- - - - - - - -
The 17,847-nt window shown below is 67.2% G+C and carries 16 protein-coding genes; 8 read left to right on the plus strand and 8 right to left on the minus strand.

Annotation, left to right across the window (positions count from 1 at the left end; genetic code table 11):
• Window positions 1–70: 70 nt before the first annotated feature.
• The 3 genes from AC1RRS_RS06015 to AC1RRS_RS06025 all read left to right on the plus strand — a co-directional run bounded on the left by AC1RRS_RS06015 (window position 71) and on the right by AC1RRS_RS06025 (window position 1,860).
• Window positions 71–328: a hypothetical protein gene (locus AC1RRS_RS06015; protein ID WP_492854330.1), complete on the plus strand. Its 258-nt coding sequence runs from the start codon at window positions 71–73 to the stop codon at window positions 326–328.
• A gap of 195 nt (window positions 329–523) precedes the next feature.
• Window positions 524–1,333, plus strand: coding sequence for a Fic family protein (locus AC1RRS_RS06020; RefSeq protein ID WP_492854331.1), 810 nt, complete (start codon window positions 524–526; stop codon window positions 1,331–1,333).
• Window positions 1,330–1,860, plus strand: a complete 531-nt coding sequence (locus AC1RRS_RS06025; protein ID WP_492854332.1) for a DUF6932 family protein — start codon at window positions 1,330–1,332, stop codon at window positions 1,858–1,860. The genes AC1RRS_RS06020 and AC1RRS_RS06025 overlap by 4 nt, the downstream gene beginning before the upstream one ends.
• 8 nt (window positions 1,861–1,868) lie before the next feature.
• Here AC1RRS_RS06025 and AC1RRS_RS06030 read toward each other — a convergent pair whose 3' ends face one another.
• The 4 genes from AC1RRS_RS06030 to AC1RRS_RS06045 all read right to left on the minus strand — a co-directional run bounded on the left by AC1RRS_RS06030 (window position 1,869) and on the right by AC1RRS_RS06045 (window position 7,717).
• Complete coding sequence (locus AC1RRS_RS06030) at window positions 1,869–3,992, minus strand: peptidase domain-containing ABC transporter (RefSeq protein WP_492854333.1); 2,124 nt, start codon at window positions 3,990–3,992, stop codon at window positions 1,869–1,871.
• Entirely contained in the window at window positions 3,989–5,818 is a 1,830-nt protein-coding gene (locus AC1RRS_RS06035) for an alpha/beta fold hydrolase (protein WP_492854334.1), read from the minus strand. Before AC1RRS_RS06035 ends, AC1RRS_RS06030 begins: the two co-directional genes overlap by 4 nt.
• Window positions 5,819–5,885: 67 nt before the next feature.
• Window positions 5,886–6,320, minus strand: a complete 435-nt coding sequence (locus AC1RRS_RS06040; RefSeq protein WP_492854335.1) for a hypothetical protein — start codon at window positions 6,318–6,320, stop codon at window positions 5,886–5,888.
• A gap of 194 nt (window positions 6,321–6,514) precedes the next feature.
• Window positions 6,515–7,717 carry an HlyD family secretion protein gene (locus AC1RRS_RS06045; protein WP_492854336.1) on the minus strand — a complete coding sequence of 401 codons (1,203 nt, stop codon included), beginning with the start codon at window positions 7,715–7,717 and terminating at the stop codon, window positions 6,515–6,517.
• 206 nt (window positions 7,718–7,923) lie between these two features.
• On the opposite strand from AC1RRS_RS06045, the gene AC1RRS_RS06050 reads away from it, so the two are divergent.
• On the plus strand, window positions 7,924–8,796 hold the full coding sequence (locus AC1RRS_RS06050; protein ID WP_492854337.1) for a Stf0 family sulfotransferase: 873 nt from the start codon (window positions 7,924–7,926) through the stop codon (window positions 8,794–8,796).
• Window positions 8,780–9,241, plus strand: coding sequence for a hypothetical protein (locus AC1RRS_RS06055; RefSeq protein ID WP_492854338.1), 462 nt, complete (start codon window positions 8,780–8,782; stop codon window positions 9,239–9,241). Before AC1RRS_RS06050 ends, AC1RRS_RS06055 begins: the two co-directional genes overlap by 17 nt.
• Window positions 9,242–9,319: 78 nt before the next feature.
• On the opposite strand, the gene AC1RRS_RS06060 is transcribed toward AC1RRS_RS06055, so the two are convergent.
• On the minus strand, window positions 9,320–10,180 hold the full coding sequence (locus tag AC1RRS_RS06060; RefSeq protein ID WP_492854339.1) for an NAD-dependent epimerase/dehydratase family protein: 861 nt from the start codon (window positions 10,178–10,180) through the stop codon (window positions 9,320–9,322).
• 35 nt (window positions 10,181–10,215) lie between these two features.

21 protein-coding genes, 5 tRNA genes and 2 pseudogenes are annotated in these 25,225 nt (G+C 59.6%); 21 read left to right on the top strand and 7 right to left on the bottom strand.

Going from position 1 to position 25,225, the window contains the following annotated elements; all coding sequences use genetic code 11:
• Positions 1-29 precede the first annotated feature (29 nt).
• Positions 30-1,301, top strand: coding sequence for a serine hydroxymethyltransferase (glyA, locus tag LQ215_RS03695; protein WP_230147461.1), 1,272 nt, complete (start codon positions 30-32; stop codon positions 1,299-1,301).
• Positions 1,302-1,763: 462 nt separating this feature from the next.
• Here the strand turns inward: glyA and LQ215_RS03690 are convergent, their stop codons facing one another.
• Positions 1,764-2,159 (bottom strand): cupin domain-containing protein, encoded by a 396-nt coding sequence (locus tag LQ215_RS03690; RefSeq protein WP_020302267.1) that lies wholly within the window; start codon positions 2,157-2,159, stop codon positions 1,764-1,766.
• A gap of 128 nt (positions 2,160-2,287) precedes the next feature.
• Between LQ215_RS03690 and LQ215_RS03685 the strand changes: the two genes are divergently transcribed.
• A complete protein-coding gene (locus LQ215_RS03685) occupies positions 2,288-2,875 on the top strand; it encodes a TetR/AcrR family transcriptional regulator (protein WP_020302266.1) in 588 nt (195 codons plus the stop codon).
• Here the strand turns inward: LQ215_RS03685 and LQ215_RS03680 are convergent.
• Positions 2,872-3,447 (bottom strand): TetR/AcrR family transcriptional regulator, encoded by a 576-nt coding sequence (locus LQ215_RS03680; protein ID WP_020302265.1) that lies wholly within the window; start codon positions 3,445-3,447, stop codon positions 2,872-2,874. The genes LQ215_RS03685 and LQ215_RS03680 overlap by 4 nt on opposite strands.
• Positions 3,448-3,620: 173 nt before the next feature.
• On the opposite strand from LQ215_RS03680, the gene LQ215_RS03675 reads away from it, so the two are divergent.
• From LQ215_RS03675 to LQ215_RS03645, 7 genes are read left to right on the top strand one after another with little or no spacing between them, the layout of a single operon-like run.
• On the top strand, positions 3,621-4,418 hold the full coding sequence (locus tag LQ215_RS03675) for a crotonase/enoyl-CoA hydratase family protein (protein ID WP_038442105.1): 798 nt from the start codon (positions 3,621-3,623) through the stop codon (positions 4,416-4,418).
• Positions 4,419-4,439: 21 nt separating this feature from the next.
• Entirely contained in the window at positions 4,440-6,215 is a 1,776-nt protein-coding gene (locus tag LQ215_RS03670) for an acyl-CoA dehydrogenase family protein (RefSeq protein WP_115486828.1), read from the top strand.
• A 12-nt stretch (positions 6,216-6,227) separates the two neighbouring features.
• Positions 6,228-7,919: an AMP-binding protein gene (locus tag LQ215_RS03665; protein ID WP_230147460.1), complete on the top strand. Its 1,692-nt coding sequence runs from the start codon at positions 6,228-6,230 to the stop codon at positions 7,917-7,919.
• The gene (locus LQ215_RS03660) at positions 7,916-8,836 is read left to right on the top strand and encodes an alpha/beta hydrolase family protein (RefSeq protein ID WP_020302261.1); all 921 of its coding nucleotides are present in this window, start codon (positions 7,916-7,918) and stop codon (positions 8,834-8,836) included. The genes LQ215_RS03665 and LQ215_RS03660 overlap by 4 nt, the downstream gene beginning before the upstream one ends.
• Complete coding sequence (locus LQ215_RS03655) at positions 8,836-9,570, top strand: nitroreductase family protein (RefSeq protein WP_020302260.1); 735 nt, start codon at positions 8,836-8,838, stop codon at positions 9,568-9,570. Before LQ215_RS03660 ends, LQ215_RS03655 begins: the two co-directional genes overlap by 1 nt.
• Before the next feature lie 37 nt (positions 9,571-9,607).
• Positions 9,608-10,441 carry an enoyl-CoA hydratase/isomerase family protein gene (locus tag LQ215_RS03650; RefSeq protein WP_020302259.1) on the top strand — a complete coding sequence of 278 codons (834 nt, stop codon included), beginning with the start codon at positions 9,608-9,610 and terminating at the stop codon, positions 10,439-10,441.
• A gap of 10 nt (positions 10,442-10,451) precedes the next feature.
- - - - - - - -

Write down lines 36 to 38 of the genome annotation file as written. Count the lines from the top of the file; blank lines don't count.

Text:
• Here the strand turns inward: LQ215_RS03685 and LQ215_RS03680 are convergent.
• Positions 2,872-3,447 (bottom strand): TetR/AcrR family transcriptional regulator, encoded by a 576-nt coding sequence (locus LQ215_RS03680; protein ID WP_020302265.1) that lies wholly within the window; start codon positions 3,445-3,447, stop codon positions 2,872-2,874. The genes LQ215_RS03685 and LQ215_RS03680 overlap by 4 nt on opposite strands.
• Positions 3,448-3,620: 173 nt before the next feature.